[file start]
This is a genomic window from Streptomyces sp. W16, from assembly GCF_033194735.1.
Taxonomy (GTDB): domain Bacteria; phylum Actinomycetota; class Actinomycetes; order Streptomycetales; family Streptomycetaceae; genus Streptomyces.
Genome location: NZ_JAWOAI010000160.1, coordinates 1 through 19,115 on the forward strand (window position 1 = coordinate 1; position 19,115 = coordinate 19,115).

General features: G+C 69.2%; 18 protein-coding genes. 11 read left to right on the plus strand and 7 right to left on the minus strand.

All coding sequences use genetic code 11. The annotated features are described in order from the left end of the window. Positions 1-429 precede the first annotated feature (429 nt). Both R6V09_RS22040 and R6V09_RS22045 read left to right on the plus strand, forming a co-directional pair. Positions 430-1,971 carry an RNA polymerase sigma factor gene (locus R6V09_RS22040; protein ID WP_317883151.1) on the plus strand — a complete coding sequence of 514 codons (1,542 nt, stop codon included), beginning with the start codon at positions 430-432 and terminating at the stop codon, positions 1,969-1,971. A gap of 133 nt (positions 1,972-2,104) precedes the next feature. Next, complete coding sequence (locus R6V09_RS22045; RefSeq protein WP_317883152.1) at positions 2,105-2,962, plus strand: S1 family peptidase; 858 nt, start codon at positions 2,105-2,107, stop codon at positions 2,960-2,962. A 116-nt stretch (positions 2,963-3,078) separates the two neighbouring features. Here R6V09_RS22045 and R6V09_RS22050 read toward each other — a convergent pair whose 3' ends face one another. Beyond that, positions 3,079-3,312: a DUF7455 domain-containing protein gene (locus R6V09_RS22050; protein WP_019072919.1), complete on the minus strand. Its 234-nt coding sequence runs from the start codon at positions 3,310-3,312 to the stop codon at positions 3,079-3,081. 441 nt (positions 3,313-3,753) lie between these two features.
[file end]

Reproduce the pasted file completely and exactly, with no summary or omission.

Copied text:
This is a genomic window from Streptomyces sp. W16, from assembly GCF_033194735.1.
Taxonomy (GTDB): domain Bacteria; phylum Actinomycetota; class Actinomycetes; order Streptomycetales; family Streptomycetaceae; genus Streptomyces.
Genome location: NZ_JAWOAI010000160.1, coordinates 1 through 19,115 on the forward strand (window position 1 = coordinate 1; position 19,115 = coordinate 19,115).

General features: G+C 69.2%; 18 protein-coding genes. 11 read left to right on the plus strand and 7 right to left on the minus strand.

All coding sequences use genetic code 11. The annotated features are described in order from the left end of the window. Positions 1-429 precede the first annotated feature (429 nt). Both R6V09_RS22040 and R6V09_RS22045 read left to right on the plus strand, forming a co-directional pair. Positions 430-1,971 carry an RNA polymerase sigma factor gene (locus R6V09_RS22040; protein ID WP_317883151.1) on the plus strand — a complete coding sequence of 514 codons (1,542 nt, stop codon included), beginning with the start codon at positions 430-432 and terminating at the stop codon, positions 1,969-1,971. A gap of 133 nt (positions 1,972-2,104) precedes the next feature. Next, complete coding sequence (locus R6V09_RS22045; RefSeq protein WP_317883152.1) at positions 2,105-2,962, plus strand: S1 family peptidase; 858 nt, start codon at positions 2,105-2,107, stop codon at positions 2,960-2,962. A 116-nt stretch (positions 2,963-3,078) separates the two neighbouring features. Here R6V09_RS22045 and R6V09_RS22050 read toward each other — a convergent pair whose 3' ends face one another. Beyond that, positions 3,079-3,312: a DUF7455 domain-containing protein gene (locus R6V09_RS22050; protein WP_019072919.1), complete on the minus strand. Its 234-nt coding sequence runs from the start codon at positions 3,310-3,312 to the stop codon at positions 3,079-3,081. 441 nt (positions 3,313-3,753) lie between these two features.